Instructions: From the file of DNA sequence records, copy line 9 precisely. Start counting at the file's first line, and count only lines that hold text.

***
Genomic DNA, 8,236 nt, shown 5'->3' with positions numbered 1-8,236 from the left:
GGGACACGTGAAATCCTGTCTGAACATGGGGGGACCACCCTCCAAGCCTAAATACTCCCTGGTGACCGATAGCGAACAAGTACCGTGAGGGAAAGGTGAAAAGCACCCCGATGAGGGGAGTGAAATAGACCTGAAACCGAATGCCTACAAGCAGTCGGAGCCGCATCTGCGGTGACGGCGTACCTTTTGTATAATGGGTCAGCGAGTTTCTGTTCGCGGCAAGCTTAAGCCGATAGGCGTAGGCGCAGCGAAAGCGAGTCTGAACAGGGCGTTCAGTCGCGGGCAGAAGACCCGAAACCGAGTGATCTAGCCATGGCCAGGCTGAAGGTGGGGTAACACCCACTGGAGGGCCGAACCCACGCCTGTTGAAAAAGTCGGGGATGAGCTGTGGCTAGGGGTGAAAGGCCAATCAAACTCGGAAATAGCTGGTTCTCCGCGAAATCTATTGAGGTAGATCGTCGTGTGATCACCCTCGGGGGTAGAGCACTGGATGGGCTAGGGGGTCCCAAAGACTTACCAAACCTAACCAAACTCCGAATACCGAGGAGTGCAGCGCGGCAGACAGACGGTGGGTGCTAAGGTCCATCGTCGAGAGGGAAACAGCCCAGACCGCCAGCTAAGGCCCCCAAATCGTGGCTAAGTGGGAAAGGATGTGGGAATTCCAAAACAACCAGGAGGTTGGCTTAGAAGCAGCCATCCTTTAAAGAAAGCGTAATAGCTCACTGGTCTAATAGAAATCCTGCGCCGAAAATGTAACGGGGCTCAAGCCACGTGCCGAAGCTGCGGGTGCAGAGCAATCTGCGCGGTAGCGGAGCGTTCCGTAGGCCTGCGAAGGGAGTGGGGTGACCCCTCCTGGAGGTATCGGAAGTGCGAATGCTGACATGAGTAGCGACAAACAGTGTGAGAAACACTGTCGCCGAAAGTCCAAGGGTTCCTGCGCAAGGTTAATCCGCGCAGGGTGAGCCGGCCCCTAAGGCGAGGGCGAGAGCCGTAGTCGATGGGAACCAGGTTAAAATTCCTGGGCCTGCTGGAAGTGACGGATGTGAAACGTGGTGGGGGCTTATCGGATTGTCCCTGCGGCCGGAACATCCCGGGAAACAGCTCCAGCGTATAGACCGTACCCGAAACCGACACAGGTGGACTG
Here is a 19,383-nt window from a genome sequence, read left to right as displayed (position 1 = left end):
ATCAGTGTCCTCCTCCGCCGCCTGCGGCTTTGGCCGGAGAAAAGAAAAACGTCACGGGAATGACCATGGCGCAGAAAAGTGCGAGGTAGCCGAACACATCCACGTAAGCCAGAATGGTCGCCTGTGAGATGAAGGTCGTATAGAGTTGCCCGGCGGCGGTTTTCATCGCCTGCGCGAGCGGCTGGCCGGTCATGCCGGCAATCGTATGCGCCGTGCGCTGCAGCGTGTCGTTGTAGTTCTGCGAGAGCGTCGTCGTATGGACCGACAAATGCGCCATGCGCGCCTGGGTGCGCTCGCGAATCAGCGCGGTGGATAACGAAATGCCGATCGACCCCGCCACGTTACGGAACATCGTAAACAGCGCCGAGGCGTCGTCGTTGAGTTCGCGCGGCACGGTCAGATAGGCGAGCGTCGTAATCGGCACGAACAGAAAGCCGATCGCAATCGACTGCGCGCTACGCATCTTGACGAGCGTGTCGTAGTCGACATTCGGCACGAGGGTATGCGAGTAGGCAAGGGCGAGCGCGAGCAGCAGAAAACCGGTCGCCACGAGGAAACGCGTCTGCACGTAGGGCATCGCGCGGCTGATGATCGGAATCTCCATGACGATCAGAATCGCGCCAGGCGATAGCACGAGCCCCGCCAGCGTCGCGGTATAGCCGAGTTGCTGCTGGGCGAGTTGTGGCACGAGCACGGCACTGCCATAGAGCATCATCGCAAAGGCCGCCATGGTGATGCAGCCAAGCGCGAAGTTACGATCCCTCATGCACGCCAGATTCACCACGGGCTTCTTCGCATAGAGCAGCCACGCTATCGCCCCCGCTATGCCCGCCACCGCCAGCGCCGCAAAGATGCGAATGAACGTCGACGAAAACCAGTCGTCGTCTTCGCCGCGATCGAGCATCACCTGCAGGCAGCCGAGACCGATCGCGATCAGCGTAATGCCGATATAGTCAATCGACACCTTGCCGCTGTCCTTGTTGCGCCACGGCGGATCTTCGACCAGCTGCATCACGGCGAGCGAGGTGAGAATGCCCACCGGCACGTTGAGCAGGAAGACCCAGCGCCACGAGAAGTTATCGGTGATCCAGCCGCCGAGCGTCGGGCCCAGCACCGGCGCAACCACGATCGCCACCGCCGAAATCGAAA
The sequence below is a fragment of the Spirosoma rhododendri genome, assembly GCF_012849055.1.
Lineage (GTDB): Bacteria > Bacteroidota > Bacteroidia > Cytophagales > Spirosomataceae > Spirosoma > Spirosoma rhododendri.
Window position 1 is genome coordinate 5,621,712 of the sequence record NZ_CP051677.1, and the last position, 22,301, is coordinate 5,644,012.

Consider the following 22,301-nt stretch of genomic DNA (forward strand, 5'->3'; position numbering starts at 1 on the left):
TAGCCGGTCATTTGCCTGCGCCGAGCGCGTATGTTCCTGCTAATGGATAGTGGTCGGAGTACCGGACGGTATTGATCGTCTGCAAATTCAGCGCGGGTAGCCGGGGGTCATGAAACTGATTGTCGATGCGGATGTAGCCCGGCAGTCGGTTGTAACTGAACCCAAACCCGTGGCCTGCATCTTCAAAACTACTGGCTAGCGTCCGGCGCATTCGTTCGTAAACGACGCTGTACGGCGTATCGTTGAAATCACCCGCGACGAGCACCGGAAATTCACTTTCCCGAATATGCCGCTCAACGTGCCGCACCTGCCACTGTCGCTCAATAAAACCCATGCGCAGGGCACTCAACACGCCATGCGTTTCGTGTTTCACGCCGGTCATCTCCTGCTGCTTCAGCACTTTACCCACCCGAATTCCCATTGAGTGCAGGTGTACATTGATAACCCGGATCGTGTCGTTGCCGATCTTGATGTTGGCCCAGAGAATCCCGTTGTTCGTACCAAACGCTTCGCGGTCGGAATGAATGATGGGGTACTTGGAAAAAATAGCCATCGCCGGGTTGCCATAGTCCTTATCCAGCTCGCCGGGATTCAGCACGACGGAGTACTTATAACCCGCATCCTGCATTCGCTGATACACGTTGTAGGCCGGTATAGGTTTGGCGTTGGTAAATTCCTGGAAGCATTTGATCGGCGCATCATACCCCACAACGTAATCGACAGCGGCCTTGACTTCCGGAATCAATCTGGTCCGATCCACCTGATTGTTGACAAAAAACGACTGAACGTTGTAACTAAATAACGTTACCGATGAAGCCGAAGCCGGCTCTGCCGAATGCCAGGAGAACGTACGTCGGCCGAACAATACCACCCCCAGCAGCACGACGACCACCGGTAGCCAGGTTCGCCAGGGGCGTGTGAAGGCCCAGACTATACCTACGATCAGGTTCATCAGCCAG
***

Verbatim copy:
TAGCCGGTCATTTGCCTGCGCCGAGCGCGTATGTTCCTGCTAATGGATAGTGGTCGGAGTACCGGACGGTATTGATCGTCTGCAAATTCAGCGCGGGTAGCCGGGGGTCATGAAACTGATTGTCGATGCGGATGTAGCCCGGCAGTCGGTTGTAACTGAACCCAAACCCGTGGCCTGCATCTTCAAAACTACTGGCTAGCGTCCGGCGCATTCGTTCGTAAACGACGCTGTACGGCGTATCGTTGAAATCACCCGCGACGAGCACCGGAAATTCACTTTCCCGAATATGCCGCTCAACGTGCCGCACCTGCCACTGTCGCTCAATAAAACCCATGCGCAGGGCACTCAACACGCCATGCGTTTCGTGTTTCACGCCGGTCATCTCCTGCTGCTTCAGCACTTTACCCACCCGAATTCCCATTGAGTGCAGGTGTACATTGATAACCCGGATCGTGTCGTTGCCGATCTTGATGTTGGCCCAGAGAATCCCGTTGTTCGTACCAAACGCTTCGCGGTCGGAATGAATGATGGGGTACTTGGAAAAAATAGCCATCGCCGGGTTGCCATAGTCCTTATCCAGCTCGCCGGGATTCAGCACGACGGAGTACTTATAACCCGCATCCTGCATTCGCTGATACACGTTGTAGGCCGGTATAGGTTTGGCGTTGGTAAATTCCTGGAAGCATTTGATCGGCGCATCATACCCCACAACGTAATCGACAGCGGCCTTGACTTCCGGAATCAATCTGGTCCGATCCACCTGATTGTTGACAAAAAACGACTGAACGTTGTAACTAAATAACGTTACCGATGAAGCCGAAGCCGGCTCTGCCGAATGCCAGGAGAACGTACGTCGGCCGAACAATACCACCCCCAGCAGCACGACGACCACCGGTAGCCAGGTTCGCCAGGGGCGTGTGAAGGCCCAGACTATACCTACGATCAGGTTCATCAGCCAG